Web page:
RichmondBizSense.com has an article on the decade-long struggle with Lamar Advertising, the national billboard corporation. Excerpt: Lamar, a Louisiana-based outdoor advertising company, filed suit against Richmond to stop the city from trying to force the removal of the billboard it operates downtown on Mayo Island. The case argues that removal of the sign cannot be […]
Lamar, a Louisiana-based outdoor advertising company, filed suit against Richmond to stop the city from trying to force the removal of the billboard it operates downtown on Mayo Island.
The case argues that removal of the sign cannot be enforced regardless of whether or not it conforms to zoning regulations, thanks to a law passed in 2008.
That law prevents localities from forcing the removal of a structure or building if the property owner has paid taxes on it for more than 15 years.
The billboard is visible from Oregon Hill. I remember publicly speaking on this issue over ten years ago at City Council as an eyesore for the James River. Here is an excerpt from an earlier article on the controversy:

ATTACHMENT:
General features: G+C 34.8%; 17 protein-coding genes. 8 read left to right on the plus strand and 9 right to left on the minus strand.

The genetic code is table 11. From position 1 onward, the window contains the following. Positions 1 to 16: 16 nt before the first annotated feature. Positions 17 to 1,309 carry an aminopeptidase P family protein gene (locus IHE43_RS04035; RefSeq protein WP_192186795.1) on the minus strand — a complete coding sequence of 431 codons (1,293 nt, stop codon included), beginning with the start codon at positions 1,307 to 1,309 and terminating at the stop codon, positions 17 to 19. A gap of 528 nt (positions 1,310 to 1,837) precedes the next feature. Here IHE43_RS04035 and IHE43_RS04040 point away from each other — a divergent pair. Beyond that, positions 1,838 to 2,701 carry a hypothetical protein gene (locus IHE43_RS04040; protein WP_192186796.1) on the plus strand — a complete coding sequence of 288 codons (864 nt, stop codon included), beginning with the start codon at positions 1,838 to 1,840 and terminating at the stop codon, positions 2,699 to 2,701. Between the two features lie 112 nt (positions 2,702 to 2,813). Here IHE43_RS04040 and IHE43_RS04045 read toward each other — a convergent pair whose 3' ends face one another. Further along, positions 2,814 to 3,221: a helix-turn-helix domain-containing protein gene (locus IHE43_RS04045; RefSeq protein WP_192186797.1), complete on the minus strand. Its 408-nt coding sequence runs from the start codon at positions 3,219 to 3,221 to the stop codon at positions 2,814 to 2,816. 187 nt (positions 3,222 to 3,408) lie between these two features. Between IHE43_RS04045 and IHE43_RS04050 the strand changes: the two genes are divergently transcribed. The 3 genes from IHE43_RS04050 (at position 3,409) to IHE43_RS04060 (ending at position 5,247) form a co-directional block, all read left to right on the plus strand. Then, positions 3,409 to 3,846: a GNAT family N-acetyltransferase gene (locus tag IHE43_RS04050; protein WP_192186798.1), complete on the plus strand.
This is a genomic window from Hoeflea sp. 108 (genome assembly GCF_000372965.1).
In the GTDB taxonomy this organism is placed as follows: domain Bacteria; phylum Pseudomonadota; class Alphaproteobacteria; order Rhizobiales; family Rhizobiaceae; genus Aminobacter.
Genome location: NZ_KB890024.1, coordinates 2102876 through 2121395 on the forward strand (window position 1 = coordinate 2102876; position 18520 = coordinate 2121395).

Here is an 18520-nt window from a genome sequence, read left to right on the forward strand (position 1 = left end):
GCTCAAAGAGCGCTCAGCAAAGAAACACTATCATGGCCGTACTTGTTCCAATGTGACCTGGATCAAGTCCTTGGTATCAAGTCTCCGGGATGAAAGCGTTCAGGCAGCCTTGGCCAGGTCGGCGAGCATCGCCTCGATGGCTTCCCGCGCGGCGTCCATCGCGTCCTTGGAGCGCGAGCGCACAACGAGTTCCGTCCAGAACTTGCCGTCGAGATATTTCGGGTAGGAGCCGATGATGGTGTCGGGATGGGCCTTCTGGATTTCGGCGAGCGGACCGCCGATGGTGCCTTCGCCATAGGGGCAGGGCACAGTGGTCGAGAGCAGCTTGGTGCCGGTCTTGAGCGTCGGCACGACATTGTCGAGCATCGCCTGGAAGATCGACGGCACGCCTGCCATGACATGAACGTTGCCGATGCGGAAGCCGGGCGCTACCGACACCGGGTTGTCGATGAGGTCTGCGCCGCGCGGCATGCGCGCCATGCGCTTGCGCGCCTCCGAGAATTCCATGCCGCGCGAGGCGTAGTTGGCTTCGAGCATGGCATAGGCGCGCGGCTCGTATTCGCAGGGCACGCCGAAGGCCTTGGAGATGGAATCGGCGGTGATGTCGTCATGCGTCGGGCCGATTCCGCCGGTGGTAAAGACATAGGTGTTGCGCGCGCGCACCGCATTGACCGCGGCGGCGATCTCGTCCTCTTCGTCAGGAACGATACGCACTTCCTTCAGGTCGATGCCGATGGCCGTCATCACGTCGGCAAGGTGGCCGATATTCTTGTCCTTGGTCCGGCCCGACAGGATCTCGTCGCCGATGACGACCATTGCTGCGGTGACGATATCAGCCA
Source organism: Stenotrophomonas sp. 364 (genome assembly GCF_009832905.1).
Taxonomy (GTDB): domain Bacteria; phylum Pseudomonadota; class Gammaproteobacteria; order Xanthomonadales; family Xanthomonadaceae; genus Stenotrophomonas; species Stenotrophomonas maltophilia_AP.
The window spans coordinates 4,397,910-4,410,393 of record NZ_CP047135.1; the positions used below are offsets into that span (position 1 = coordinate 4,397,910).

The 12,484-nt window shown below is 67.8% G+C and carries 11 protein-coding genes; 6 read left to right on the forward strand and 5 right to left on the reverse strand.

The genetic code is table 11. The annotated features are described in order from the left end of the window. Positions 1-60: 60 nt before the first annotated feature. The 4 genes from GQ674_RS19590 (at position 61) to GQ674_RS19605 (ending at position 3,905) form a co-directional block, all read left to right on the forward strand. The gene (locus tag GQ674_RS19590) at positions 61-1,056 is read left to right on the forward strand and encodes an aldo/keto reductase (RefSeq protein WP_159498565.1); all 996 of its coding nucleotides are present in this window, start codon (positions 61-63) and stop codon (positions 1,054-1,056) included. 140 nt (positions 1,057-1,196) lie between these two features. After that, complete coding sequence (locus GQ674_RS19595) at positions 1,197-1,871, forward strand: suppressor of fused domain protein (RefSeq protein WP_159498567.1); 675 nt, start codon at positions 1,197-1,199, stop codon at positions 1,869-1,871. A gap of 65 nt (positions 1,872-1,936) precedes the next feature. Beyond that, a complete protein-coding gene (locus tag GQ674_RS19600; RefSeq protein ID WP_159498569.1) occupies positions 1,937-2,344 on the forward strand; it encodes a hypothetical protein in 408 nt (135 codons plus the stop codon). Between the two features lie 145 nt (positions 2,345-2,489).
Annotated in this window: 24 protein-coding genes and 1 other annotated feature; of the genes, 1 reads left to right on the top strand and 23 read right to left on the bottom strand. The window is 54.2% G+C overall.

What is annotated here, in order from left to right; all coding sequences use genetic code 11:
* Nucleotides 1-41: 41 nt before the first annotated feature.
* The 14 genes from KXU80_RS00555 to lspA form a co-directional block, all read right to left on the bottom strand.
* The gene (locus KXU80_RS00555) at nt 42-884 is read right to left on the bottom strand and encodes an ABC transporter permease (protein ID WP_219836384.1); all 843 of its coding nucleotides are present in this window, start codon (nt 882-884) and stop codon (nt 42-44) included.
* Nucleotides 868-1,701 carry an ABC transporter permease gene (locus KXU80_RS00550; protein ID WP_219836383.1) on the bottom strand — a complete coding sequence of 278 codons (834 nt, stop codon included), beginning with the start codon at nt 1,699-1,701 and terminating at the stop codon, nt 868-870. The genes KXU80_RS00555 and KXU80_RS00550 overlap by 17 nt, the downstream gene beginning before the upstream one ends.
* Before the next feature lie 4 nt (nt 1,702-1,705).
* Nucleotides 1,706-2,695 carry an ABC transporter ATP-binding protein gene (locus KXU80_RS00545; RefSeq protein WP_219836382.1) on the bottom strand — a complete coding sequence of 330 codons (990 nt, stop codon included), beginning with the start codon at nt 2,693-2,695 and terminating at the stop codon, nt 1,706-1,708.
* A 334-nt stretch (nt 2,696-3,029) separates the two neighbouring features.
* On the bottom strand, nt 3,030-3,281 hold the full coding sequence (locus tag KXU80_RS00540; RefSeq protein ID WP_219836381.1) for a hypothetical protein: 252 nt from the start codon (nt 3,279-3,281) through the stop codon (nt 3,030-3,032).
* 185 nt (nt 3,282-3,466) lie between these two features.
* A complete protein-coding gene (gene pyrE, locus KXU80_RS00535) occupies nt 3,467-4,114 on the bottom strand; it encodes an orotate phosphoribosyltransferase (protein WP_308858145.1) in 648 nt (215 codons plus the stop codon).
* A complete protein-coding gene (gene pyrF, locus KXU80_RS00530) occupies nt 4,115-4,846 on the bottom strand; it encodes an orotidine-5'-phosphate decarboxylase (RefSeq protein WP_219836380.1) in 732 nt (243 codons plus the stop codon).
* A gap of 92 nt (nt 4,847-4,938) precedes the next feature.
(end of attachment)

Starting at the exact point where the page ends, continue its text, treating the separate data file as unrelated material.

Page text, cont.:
In addition to the Mayo’s Island billboard, which was built out of compliance with city zoning regulations in 1977 and has been ruled illegal a number of times, the company also plans to continue negotiations related to eight other billboards that for various legal reasons remain items of dispute with the city.
Any debate over the Mayo’s Island sign is moot to Leighton Powell, executive director of Scenic Virginia. He says Lamar’s use of it as a bargaining chip in its negotiations over the other signs is a sign of bad faith.
“Here’s an update: The billboard — it’s still up, and it’s still illegal,” says Powell, who has a not-so-subtle suggestion: “The city should consider going after all of the illegal profits of that [Mayo’s Island] billboard dating back to 1977.”
Question for readers: If you put up an illegal commercial billboard on your own property, how long do you think the City would take before forcing you to remove it?